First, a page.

I have a 35mm yashica (fx-2); when I set the shutter to either 60 or 125 and take a picture, the viewfinder stays black until I set the camera to any other shutter speed and take a pic then I can see through again.
When it is on 60 or 125 and the back is exposed, it appears that all is functional (shutter opens and closes normally) so I'm not sure what could cause this problem...and yes it's an old camera (almost 30years now) so maybe it's just on it's way out. I think it might have something to do with the self timer, but I'm not sure and have no idea how to fix it.
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Re: 35mm Camera - can't use shutter speed 60/125???
No, it is not the self timer. The shutter may need lubrication and adjustment. What is happening is that the shutter is not moving well enough to trip the mirror back down after the exposure. Advancing it to the next shot resets this. Another thing to check is the foam pad that dampens the mirror. The foam does degrade over time and becomes sticky, trapping the mirror like glue
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I am not sure, but have you played with the camera manual setting ?
if you did
you should change the shutter speed to a higher level (if you have used the manual mode)
but if you use the automatic mode and the light around you was low the shutter speed will be automatically low so the camera could give you a better picture be lowering the shutter speed so it could have the enough time to collect the light (that's why the snapping is slow)
so try to increase the iso or the av (lowering the av's number)
hopefully, I have helped you
In the manual and shutter-priority modes (set the dial to "M" or "S"), turn the command dial to change the shutter speed. In the aperture-priority mode (set the dial to "A"), turning the command dial changes the aperture and the camera will set the shutter speed appropriately.
If you need a manual, you may download a copy from here.
My shutter does that when there is low light, or just slow shutter speed. You could try changing those settings, otherwise, last time mine got stuck, I loosened a screw on the bottom right under the shutter release button and the shutter just snapped back into its place.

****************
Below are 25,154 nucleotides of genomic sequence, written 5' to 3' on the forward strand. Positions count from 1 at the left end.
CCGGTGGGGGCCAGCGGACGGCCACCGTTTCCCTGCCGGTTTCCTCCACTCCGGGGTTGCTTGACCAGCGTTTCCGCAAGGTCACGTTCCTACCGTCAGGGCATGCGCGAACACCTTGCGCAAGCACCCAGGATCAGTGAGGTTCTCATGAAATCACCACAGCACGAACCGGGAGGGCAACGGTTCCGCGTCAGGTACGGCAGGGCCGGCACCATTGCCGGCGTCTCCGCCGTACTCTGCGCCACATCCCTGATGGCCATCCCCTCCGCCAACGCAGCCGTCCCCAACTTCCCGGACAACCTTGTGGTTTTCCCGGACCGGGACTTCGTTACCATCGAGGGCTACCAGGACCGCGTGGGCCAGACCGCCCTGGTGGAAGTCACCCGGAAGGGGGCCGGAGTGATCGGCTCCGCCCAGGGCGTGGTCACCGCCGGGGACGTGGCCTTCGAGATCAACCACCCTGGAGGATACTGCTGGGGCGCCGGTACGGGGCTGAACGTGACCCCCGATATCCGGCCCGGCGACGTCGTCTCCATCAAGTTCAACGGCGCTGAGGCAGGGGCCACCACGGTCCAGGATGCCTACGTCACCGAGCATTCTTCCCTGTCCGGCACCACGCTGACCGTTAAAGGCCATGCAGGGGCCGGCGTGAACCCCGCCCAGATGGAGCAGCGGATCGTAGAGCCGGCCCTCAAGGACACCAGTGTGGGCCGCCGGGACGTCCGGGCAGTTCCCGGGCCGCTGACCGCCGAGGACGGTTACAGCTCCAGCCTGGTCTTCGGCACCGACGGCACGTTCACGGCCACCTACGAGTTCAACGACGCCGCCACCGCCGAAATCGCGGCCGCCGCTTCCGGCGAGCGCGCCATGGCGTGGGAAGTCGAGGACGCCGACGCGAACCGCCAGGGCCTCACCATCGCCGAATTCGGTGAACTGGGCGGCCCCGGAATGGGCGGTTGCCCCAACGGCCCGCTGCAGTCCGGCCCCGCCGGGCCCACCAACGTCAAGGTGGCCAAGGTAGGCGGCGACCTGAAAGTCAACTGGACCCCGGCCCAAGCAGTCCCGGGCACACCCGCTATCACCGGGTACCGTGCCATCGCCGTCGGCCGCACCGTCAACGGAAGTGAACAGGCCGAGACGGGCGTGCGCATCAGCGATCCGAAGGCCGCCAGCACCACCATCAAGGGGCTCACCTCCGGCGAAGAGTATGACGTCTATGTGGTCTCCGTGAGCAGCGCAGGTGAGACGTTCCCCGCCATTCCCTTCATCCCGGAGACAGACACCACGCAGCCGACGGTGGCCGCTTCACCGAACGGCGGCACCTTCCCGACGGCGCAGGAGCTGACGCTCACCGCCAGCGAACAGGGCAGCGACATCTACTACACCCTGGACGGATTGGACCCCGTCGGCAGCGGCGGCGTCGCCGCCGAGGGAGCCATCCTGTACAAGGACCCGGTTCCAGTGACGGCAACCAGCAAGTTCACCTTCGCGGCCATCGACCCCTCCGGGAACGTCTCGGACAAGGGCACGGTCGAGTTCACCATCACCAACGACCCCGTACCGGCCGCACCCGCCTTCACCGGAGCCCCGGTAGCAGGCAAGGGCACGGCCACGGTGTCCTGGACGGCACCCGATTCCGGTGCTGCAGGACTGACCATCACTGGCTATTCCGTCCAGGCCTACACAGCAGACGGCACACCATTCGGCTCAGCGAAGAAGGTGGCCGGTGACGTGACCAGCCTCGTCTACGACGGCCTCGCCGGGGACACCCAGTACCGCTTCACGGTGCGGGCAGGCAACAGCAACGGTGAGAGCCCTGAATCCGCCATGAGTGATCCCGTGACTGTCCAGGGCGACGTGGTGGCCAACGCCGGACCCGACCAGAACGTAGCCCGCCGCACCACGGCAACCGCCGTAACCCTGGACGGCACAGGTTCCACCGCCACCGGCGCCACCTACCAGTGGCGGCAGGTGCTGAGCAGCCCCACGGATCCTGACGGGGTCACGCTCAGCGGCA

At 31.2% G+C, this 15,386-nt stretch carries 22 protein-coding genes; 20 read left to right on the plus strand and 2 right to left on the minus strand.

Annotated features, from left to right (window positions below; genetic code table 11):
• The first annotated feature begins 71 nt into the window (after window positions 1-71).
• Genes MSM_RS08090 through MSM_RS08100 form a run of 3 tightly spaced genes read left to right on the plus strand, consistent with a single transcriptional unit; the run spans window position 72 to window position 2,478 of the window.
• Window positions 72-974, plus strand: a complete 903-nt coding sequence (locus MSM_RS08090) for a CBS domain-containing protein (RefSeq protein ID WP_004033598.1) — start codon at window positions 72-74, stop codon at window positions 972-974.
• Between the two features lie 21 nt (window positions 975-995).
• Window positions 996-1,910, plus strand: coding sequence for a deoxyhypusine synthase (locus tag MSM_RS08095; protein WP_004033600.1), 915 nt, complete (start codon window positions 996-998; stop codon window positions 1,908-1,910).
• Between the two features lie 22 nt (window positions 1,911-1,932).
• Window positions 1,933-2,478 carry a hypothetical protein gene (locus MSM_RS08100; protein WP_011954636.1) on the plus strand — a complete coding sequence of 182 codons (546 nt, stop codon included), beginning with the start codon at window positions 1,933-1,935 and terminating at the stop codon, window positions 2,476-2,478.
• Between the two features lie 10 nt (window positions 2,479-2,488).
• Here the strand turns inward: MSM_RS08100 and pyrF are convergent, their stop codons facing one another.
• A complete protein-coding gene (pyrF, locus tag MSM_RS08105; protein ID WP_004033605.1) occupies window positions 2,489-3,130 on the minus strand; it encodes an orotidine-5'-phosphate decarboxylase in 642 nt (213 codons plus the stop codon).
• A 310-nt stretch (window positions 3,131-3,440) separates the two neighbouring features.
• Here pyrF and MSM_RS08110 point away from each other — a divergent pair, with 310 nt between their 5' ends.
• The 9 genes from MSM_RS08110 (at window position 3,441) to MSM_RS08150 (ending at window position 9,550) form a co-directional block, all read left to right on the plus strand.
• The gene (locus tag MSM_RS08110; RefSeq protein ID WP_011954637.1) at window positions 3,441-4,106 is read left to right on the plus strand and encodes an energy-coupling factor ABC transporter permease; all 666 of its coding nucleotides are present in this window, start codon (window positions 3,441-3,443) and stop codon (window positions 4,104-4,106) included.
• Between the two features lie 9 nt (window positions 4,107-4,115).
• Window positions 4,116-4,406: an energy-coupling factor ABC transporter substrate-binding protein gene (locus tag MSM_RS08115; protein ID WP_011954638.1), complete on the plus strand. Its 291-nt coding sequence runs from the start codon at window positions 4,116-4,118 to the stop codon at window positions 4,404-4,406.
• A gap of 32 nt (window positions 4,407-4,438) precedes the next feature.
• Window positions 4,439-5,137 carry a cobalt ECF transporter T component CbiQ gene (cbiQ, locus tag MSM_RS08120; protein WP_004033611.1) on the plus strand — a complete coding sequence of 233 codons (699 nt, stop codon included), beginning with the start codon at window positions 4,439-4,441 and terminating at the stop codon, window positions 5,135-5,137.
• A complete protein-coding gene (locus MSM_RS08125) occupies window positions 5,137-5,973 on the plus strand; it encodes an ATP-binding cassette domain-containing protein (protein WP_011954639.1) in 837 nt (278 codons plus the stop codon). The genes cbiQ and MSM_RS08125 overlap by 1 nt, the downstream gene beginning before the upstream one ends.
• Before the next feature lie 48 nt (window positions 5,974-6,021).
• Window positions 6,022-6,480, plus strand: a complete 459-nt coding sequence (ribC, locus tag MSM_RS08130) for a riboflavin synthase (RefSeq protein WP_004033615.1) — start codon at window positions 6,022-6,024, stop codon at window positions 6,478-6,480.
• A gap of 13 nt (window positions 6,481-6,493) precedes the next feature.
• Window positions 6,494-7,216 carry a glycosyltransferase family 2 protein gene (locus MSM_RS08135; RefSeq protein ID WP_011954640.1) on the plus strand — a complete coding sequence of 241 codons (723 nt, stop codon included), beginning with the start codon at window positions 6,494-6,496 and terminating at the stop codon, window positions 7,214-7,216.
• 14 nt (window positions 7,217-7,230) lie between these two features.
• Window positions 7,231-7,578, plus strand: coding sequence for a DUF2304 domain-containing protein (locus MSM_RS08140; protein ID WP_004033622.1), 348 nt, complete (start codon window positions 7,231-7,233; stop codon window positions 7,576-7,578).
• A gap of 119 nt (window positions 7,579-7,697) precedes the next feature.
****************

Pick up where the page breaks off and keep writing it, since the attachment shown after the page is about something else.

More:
If your camera is a Rebel XS you should have a dial on the top right with a series of letters and icons. To set your camera so you manually control the shutter speed turn this dial too "TV" (Time Value). This setting will allow you to select the shutter speed and the aperture will open or close to achieve the correct exposure. The "M" is (Manual) where you would select both the shutter speed and aperture "AV" is (Aperture Value) where the user selects the aperture they want and the shutter speed increases or decreases to obtain a proper exposure. The "P" (Program) mode allows the camera to automatically select the shutter speed and aperture
The EM doesn't really have a manual shutter speed setting. It does have a Bulb setting for long exposures and a 1/90 second manual for flash, but otherwise the camera automatically sets the shutter speed to go with the currently selected aperture.
Normally you would set the aperture and let the camera set the shutter speed. You can adjust the shutter speed by pressing the exposure compensation button for +2 stops. You can also adjust the exposure by changing the ASA/ISO setting.
If you need a manual, you can download one from http://butkus.org/chinon/nikon/nikon_em/nikon_em.htm
shutter speed has nothing to do with battery power. If you have a SLR camera you use the shutter speed option when you want to have control of the shutter speed, slow shutter speed means if your taking a picture of a waterfall and you want to see the actual droplets you set a slow shutter speed, if you want it to look more smooth/flowing you set a faster shutter speed, if you do not have a SLR camera you probably dont have much say so in shutter speed...
Two possibilities : 1 ) your film was not properly loaded into the pick up spool and hence it was transported or exposed ; what you took to the lab was unexposed film. 2) the shutter is not opening and again no exposure takes place. To check this open back , set to slow speed like 8th of a second, and see if the shutter opens and closes properly. If the shutter does not open then it will have to go in, unfortunately. Cost ? If it is just an adjustment ( as I suspect is the case ) you should not pay more than $ 100.